The first thing to do is ensure that the file name, under which you’ve saved your image on your computer, contains appropriate information about your content. Your image file should include information about the image as well as referencing your brand. Don’t forget to separate words with hyphens:

For example, if your content is about hairstyles, and you want to use an image of a certain style, then rename your saved image “0012.PNG” to something like “mid-length-bob-the-hair-forum”.

Alt-text is the information that you provide images so that, should an image not be able to load, the information will still be indexed by search engines and be visible by mousing over where the image should be.

Your alt-text is the description of your image and, again, should include your keyword(s). For more on alt-text, read Moz’ guide here.

7. Make content useful, relevant and shareable

Long-form content is primarily to provide your audience with high-quality, useful and shareable content; content they could not find elsewhere. If your long-form content doesn’t achieve this, then you won’t see the traffic numbers.

If your content is useful, relevant to your audience and visually pleasing enough to be shareable, then search engines will reward it too.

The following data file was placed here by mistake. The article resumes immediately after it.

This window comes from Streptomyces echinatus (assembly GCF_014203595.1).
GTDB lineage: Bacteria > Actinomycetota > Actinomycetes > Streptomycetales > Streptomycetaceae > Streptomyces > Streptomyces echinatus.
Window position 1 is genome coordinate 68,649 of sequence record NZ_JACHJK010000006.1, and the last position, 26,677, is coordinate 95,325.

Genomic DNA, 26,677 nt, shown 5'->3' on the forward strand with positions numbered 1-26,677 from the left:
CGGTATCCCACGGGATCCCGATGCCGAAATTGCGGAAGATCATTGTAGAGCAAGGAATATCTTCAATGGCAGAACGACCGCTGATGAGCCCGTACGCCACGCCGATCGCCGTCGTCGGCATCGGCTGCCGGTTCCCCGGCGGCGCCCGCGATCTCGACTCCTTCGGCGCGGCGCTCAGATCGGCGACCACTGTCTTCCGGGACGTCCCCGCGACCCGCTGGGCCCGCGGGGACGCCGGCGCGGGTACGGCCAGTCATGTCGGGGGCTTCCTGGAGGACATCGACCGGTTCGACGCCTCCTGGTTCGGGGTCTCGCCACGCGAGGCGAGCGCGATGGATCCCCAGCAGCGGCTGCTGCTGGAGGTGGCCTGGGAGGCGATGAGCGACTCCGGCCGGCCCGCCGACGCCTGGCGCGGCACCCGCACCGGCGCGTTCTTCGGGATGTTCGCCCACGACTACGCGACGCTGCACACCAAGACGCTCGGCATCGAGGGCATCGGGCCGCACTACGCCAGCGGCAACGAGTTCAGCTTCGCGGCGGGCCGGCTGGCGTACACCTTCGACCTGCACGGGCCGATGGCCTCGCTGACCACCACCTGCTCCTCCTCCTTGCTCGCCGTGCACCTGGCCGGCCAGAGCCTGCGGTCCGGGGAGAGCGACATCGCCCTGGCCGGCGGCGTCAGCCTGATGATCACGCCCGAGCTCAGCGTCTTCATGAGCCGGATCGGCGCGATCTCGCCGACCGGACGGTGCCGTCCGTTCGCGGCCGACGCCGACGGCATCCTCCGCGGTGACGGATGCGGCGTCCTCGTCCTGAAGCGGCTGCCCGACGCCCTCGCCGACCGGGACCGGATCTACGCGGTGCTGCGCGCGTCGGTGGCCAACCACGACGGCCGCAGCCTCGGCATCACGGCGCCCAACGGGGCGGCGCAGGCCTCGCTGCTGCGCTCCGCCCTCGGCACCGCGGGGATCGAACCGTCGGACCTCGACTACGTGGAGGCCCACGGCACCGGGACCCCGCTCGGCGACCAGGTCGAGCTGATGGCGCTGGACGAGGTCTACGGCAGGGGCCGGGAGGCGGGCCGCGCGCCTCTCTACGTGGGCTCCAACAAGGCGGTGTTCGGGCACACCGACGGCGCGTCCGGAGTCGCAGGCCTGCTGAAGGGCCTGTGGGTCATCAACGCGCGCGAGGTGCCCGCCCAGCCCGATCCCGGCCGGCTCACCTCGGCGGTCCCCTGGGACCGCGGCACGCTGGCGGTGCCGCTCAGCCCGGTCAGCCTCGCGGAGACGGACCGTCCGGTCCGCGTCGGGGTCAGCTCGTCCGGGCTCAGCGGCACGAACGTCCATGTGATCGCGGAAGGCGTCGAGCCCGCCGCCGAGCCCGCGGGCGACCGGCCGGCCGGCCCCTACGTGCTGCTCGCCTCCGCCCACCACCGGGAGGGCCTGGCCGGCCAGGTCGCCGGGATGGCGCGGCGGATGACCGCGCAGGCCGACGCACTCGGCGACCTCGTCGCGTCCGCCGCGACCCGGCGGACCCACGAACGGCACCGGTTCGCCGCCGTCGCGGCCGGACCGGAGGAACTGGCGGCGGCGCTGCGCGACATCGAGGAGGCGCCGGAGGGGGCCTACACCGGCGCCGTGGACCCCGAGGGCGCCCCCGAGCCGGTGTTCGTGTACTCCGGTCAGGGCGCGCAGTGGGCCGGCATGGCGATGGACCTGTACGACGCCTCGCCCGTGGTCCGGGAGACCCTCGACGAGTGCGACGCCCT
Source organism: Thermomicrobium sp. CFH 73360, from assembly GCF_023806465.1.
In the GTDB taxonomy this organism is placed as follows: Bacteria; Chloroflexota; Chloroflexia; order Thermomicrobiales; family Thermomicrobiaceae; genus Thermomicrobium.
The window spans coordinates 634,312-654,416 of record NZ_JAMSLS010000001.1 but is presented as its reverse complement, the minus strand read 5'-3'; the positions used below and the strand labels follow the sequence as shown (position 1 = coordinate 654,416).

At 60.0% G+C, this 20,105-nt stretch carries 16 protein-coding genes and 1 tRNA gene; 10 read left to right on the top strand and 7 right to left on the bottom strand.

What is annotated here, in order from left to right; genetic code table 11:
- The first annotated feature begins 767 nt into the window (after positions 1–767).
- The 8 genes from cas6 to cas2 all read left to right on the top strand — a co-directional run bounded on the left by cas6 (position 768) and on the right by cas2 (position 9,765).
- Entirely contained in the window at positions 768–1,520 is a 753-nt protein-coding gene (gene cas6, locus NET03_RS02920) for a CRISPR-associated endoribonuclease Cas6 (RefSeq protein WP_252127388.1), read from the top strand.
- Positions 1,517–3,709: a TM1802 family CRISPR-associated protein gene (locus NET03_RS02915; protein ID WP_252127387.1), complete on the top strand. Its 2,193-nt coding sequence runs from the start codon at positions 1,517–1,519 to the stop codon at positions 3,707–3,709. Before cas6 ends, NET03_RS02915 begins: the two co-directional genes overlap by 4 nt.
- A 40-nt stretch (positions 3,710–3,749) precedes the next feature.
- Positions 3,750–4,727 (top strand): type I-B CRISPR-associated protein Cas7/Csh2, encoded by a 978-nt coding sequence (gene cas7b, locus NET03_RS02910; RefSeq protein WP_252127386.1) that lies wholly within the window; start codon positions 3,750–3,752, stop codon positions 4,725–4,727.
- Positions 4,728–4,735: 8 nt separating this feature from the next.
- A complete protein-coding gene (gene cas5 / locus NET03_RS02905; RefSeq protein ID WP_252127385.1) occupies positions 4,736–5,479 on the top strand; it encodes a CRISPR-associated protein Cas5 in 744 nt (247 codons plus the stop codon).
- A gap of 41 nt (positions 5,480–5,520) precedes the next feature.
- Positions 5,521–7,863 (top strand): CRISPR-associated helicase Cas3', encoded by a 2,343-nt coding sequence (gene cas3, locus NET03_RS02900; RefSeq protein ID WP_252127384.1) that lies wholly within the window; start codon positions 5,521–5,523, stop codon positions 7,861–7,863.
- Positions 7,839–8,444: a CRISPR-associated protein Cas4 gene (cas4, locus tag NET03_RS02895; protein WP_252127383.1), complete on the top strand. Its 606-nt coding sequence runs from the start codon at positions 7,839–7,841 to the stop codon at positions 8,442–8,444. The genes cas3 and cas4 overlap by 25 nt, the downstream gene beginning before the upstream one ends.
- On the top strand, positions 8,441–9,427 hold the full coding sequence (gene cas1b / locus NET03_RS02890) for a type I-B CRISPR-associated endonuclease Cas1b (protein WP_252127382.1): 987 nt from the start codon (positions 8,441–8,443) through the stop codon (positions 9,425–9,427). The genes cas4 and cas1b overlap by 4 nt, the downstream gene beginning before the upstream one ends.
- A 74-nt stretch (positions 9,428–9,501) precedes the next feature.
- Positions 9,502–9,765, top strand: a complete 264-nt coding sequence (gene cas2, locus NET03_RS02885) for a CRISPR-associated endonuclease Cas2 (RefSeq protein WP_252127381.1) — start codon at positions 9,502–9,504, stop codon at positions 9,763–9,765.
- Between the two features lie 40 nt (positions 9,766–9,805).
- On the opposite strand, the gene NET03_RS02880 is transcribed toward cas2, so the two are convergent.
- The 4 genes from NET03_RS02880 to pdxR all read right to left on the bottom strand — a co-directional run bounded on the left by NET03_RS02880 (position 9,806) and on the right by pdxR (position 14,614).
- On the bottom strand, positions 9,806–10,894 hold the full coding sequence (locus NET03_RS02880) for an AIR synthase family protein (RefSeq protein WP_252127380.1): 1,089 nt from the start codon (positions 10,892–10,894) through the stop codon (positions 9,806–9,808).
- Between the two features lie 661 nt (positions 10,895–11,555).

To ensure your content is useful, then it needs to be well-researched and, where possible, data-driven. Know your authoritative resources and dedicate a decent chunk of time researching your topic. When it comes to writing your content, make sure you link to your sources as you reference them.

To make your content relevant, it needs to keep your persona(s) in mind. Your content must speak to their needs, rather than show off what you know about the topic. Make sure you use the language your audience will understand but don’t patronise by over-simplifying.

And, lastly, if your content is useful and relevant, it will automatically be shareable. But to go the extra mile, make sure your content contains high-quality (and optimised) visuals.

In summary

Long-form content is proven to be good for your SEO. It achieves higher backlinks, more traffic and engagement, and demonstrates the authority of your brand.

However, producing long-form content isn’t, in itself, enough. Your content must be useful, relevant to your audience, and likely to be shared around the web. To achieve this means to put in the time to research both your personas and the topic you want to cover.

Your long-form content also needs to be optimised to achieve good SEO points. This means completing your metadata, optimising your images with alt-text, and providing authoritative inbound and outbound links throughout your piece.

Follow these tips, however, and you’ll begin to see the value – both for your customers and for SERPS – in creating rich long-form content.

Charlotte Jenkins is an Oxford-based content marketer. She has several years’ experience in content writing, editing and digital marketing, helping clients communicate their businesses online.